UN-backed Asian forum highlights transportation’s role in sustainable development
23 April 2013 Secretary-General Ban Ki-moon today welcomed efforts by Asian countries meeting at a United Nations-backed regional forum to address transportation as part of the effort to fight climate change and achieve sustainable development.
In his message to the opening of the Seventh Regional Environmentally Sustainable Transport Forum in Asia and Global Consultation on Sustainable Transport in the post 2015 Development Agenda, the Secretary-General commended delegates for discussing next-generation transport systems for the 21st century.
“On a global scale it is essential that we better design and build transport infrastructure to make it safer and more environmentally friendly, and to minimize vulnerability to climate change and natural disasters,” stressed Mr. Ban, who also said he would “welcome” the forum’s ideas and suggestions on defining “a transformative post-2015 development agenda.”
The two-day meeting, held in Bali, Indonesia, will explore a variety of issues related to transport in relation to the outcome of the 2012 UN Conference on Sustainable Development, known as Rio+20 under the theme Next Generation Transport System We Want for 21st Century~ Looking Beyond Rio+20.
Topics include the promotion of public bicycle schemes, greenways initiatives for converting road space into leaner parks and high quality pedestrian areas, and the full integration of public transport modes.
In addressing the importance of sustainable transport, Mr. Ban also noted that access to goods and services through efficient means was “essential” not only in preserving the environment but also in reducing poverty.
“In both urban and rural areas, better land-use and transport system planning makes a great difference in facilitating access to jobs, goods and services for men and women alike. It also helps improve road safety and reduce traffic accidents and fatalities,” he continued.
Echoing this point in a message delivered today to Brazil’s National Association of Mayors, the Secretary-General also urged Brazil’s local officials to renew their commitment to developing sustainable cities in order to ensure better lives for the growing numbers of people who inhabit the world’s urban environments.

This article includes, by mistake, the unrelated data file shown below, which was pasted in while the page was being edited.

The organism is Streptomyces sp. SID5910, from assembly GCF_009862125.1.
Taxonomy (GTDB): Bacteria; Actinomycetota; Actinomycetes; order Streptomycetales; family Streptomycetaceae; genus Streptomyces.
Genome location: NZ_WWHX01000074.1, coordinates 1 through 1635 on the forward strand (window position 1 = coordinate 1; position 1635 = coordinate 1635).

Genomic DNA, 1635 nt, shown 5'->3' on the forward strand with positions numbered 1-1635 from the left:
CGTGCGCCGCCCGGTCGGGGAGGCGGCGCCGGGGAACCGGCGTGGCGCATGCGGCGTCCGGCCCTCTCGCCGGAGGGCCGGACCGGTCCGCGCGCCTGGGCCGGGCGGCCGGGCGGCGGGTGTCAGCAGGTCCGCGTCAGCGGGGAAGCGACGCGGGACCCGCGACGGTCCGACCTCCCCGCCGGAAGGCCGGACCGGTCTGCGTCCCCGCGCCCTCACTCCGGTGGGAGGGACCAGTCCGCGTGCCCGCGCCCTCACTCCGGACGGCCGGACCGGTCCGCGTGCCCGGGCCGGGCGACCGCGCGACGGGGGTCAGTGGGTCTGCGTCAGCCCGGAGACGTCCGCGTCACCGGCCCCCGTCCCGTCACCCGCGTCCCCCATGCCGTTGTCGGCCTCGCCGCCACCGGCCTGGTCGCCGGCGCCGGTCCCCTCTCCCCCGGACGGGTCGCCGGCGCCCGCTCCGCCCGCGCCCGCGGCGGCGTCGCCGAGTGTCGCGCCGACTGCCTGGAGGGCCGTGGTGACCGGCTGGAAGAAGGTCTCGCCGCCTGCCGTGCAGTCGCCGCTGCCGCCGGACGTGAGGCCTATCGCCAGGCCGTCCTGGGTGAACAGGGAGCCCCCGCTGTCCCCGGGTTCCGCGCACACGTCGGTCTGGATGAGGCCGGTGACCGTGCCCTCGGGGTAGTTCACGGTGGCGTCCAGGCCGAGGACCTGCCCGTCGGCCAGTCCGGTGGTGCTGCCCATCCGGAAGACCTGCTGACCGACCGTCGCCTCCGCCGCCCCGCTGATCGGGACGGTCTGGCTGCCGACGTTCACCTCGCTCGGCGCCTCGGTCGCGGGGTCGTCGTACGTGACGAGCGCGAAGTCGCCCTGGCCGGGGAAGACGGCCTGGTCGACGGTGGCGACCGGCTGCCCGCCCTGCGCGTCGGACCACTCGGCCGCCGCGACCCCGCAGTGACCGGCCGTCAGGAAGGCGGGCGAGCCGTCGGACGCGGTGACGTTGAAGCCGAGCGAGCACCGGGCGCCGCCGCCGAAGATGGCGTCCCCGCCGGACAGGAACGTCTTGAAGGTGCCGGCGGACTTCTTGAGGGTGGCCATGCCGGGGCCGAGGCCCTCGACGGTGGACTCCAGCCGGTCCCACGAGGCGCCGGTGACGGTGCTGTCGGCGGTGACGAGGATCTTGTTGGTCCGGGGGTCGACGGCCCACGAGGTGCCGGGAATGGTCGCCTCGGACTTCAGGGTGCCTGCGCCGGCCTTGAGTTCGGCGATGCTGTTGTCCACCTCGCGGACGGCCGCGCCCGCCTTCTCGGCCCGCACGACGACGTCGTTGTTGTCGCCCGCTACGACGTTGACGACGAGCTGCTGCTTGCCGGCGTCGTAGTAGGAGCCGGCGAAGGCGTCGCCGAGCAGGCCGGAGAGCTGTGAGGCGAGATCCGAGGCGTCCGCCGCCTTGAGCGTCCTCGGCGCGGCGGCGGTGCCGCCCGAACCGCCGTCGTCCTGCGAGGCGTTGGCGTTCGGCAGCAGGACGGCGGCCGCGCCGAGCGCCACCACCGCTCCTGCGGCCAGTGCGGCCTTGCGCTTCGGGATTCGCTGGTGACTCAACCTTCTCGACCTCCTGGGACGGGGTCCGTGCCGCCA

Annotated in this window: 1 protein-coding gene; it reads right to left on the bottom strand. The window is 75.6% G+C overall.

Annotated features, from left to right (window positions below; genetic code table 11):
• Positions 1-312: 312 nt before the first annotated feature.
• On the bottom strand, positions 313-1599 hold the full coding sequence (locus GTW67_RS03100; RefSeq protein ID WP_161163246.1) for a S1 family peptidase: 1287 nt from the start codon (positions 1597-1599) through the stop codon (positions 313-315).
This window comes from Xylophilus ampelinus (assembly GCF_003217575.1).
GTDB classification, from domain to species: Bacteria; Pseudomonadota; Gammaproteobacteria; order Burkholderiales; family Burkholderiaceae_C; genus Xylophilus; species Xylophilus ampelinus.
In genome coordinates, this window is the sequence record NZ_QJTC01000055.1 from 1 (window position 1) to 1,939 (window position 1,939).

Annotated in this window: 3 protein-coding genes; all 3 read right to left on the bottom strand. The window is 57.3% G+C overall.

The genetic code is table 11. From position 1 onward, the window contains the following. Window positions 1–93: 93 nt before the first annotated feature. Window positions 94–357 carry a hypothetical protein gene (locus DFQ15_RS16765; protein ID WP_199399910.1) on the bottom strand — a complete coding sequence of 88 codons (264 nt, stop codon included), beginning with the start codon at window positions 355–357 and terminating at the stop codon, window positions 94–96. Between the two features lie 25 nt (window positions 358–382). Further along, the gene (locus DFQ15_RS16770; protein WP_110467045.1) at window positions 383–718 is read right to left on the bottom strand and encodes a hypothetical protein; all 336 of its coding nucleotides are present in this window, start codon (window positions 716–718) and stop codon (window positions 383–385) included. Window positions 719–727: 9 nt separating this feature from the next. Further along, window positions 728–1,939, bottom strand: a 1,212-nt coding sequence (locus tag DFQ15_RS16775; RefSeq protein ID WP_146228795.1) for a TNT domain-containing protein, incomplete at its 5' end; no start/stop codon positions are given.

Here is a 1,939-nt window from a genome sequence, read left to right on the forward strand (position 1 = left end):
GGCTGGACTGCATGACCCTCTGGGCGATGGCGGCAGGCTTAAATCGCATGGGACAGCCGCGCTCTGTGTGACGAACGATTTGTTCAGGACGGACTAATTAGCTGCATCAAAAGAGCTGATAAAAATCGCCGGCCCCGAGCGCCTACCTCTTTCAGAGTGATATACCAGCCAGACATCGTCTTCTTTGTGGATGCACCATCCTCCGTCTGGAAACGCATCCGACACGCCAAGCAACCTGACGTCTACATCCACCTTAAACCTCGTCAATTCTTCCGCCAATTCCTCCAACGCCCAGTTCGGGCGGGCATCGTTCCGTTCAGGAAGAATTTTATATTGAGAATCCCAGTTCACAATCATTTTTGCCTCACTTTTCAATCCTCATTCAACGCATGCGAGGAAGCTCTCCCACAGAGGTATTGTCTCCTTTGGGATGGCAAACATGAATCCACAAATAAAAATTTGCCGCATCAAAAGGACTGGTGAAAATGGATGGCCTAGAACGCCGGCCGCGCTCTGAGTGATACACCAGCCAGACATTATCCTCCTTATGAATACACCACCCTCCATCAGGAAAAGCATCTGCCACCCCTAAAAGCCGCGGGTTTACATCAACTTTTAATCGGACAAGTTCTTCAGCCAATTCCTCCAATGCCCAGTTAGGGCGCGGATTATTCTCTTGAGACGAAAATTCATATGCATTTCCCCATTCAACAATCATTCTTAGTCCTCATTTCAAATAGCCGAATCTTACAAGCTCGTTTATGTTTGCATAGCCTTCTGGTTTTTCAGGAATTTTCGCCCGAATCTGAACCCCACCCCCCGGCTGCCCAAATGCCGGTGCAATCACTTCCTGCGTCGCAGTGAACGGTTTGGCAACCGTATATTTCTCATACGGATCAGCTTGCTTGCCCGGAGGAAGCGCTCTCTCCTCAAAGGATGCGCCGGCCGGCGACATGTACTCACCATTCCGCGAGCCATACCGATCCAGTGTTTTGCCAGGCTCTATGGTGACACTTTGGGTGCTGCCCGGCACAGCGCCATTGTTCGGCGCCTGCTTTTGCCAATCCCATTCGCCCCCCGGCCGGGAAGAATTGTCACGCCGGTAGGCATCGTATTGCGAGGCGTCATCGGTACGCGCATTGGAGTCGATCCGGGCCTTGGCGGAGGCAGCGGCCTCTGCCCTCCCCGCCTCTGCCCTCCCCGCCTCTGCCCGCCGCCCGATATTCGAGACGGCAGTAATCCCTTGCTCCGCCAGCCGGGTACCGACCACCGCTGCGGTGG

“As agreed at the Rio+20 Summit, and as can be seen day by day through the innovative steps being taken in the world’s cities and towns, local Governments have a crucial role to play in steering the world towards a path of truly sustainable and equitable urban development,” Mr. Ban said in a message delivered by Giancarlo Summa, the UN Resident Coordinator in Brazil.
“We need your dynamism in accelerating our work to achieve the Millennium Development Goals by the 2015 deadline,” he continued. “We need your vision in addressing climate change, a paramount threat. And we need your voices to be heard as we define a transformative post-2015 development agenda.”Back to Top
On Mother Earth Day, UN Member States urged to promote harmony with nature
22 April 2013 Top United Nations officials today urged the 193 Member States to renew their pledges to honour and respect Mother Earth marking the day selected by the world body to promote harmony with nature and sustainable development.
Today is a “chance to reaffirm our collective responsibility to promote harmony with nature,” Secretary-General Ban Ki-moon told the Interactive Dialogue on Harmony with Nature held to mark International Mother Earth Day.
Noting this year’s theme, Faces of Climate Change, Mr. Ban urged the UN General Assembly “to confront the hard truth that our planet is under threat.”
He noted that unsustainable exploitation of natural resources is eroding fragile ecosystems, destroying biodiversity, depleting fish stocks by short-sighted commercial fishing and threatening marine food chains by raising the acidity in oceans.
“When we threaten the planet, we undermine our only home – and our future survival,” Mr. Ban said, calling on countries to ensure that upcoming development strategies include measures to support and sustain Mother Earth.
“On this International Day, let us renew our pledges to honour and respect Mother Earth,” Mr. Ban urged.
In his speech, Mr. Ban also noted the growing momentum among world leaders to support sustainable development, citing in particular the efforts of Bolivia, which adopted a legal framework that specifically protects Mother Earth, with the rights of nature included in the national Constitution, and which led the effort to create the Day.
Since 2009, the UN General Assembly has marked International Mother Earth Day on Earth Day or 22 April, expressing its conviction that, to achieve a just balance among the economic, social and environmental needs of present and future generations, “it is necessary to promote harmony with nature and the Earth.”
The General Assembly’s current president, Vuk Jeremic, emphasized that “the irreversible torrent of physical and ecological transformations across the globe is threatening us with a future reality that is profoundly different from anything that we have experienced until now.”
As a result, the General Assembly is planning for a series of events to boost the efforts towards the 2015 anti-poverty targets known as the Millennium Development Goals (MDGs) and the post-2015 agenda.
These include the Secretary-General’s high-level panel of eminent persons created in the wake of the UN Conference on Sustainable Development (Rio+20). To take place at the end of May.